SHBG Blood Test

SHBG Blood Test

Sex hormone-binding globulin (SHBG) is a protein that binds to three different sex hormones found in both genders: estrogen, dihydrotestosterone (DHT), and testosterone. A SHBG blood test measures SHBG levels in the blood, and can be used to help diagnose certain hormonal diseases.


No special preparation is necessary before an SHBG blood test. You should tell your doctor about any medications — both prescription and over-the-counter — that you’re taking, since they can interfere with test results.


An SHBG blood test is a simple and quick procedure. A technician will draw a sample of your blood from a vein in your arm, usually from the inside of your elbow or the back of your hand. This sample will then be taken to a laboratory to be analyzed. Results should be available within a few days.


There are two types of SHBG blood test:

  • Total SHBG test — Measures SHBG levels in the bloodstream
  • Free androgen index test — Calculates the percentage of testosterone that’s not bound to SHBG. This test may be recommended for women who have signs of an androgen excess disorder like hirsutism.

Why It’s Performed

A SHBG blood test can help a doctor diagnose or monitor certain conditions. Some of these include:

  • Hormonal imbalances — Testosterone, estrogen, and other hormones produced by the adrenal glands and ovaries can be affected by SHBG levels.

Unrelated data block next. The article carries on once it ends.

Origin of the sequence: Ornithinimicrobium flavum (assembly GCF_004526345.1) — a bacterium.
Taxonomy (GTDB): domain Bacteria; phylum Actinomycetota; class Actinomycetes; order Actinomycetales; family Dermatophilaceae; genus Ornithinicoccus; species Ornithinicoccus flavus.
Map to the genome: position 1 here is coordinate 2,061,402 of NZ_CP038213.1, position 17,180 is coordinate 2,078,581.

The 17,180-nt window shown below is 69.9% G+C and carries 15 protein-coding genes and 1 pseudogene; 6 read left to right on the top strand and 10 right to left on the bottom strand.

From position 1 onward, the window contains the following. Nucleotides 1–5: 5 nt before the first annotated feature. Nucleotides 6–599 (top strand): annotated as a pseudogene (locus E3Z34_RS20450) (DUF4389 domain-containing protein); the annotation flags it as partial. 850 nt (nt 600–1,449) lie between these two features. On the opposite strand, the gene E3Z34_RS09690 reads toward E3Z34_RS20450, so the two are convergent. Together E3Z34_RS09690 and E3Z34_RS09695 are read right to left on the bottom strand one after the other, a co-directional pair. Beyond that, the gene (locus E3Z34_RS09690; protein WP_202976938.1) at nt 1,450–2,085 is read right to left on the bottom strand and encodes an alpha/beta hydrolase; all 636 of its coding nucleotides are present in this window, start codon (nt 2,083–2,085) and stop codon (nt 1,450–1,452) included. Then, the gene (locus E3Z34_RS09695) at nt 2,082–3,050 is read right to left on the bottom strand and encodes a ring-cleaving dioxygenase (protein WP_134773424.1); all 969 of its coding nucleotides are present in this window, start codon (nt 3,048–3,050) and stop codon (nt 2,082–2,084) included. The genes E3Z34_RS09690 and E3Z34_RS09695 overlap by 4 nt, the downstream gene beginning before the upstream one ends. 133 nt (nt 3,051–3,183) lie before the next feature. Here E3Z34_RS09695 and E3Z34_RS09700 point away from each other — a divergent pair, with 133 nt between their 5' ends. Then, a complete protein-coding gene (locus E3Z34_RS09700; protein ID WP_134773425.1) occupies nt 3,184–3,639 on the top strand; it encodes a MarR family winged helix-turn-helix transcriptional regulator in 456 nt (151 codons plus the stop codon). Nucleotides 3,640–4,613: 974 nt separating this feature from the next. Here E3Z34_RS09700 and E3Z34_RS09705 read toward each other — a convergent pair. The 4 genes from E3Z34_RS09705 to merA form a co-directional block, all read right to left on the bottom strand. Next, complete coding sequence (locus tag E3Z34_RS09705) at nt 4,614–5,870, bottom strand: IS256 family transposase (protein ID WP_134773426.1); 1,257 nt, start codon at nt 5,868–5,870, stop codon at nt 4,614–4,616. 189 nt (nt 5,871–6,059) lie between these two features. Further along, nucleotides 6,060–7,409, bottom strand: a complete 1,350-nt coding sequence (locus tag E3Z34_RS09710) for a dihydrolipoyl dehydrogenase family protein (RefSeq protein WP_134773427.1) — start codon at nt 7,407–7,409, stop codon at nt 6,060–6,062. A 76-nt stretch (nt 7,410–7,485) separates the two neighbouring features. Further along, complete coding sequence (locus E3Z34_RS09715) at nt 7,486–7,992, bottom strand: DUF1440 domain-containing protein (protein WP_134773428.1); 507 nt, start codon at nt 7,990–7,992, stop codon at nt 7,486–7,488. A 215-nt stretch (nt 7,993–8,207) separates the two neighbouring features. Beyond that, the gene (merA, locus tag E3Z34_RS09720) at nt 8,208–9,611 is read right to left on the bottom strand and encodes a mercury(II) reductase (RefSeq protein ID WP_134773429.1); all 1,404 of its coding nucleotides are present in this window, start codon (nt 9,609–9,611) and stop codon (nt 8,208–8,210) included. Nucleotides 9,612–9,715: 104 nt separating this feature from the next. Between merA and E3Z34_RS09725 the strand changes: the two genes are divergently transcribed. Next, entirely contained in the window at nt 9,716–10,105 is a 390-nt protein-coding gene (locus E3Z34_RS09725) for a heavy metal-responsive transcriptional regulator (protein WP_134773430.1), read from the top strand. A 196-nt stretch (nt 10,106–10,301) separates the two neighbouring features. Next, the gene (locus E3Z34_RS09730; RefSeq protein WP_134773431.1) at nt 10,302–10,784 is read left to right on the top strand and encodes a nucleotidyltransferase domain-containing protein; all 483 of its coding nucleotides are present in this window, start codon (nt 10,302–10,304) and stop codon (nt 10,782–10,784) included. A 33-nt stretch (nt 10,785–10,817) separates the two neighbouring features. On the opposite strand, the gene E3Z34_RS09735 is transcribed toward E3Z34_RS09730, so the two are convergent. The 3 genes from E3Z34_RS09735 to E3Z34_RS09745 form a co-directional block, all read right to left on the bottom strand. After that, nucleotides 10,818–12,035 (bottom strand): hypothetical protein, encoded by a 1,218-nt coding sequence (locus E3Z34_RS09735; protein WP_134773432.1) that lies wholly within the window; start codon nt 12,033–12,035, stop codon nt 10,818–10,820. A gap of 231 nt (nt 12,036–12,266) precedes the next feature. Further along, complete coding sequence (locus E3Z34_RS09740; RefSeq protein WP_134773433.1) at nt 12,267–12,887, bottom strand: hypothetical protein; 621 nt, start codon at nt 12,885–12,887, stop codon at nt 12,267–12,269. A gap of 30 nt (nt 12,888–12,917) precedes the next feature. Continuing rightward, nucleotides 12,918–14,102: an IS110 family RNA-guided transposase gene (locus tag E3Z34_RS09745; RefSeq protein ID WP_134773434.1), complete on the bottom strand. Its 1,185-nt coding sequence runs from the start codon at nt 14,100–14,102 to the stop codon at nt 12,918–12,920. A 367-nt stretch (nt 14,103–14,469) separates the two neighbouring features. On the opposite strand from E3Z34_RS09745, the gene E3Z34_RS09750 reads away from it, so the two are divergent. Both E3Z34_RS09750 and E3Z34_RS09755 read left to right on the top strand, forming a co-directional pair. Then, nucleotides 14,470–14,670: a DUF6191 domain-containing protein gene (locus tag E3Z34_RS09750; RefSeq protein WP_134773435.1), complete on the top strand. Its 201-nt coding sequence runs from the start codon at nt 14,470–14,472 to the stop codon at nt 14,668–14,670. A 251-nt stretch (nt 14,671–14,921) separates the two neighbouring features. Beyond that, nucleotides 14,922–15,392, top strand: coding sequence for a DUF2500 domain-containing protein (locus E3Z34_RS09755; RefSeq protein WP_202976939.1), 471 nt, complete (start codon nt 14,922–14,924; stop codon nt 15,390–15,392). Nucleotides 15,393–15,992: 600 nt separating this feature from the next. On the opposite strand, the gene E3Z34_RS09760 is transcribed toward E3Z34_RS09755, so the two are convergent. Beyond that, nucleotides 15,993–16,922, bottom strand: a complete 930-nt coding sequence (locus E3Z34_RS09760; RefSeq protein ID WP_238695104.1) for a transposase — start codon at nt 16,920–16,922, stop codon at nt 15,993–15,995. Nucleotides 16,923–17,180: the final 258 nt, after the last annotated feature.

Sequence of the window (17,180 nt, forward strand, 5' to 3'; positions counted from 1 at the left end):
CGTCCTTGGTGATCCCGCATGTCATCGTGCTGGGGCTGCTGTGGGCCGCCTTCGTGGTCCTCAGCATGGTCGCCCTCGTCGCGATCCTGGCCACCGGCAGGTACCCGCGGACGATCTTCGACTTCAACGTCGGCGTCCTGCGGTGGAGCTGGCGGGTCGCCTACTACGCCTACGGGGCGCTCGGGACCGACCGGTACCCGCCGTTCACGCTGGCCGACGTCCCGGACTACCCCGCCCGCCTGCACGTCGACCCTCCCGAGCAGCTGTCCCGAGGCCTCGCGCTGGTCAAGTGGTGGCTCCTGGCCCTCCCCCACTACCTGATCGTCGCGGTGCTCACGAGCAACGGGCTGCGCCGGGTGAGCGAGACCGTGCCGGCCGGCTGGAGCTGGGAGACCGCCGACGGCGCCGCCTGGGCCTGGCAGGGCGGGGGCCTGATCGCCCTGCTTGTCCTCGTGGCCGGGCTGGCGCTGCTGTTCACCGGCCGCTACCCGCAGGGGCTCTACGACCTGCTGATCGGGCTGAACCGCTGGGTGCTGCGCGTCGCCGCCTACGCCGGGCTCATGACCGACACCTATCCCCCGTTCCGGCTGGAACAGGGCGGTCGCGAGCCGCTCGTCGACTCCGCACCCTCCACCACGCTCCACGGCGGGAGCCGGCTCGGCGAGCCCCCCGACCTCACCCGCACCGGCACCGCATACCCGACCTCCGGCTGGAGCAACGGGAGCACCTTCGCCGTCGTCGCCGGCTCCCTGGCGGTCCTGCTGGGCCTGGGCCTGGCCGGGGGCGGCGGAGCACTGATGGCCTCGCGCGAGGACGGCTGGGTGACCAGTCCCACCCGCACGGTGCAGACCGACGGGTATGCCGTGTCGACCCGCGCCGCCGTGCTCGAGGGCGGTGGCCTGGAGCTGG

• Polycystic ovary syndrome (PCOS) — This is a common hormonal condition that can lead to problems with infertility.
  • Hirsutism — This is an increase in body hair in women.
  • Hypogonadism — This is a condition in which the gonads don’t produce enough hormones, particularly testosterone in males.
  • Cushing syndrome — This is a condition caused by too much cortisol in the body.


The risks of an SHBG test are minimal. You may experience occasional discomfort or bruising at the puncture site.

When to Get Tested

Your doctor may recommend an SHBG test as part of a routine physical if they suspect you may have one of the conditions mentioned above. They may also recommend an SHBG test if your testosterone levels are abnormal or if you’re experiencing symptoms such as unexplained weight gain or changes in sexual function.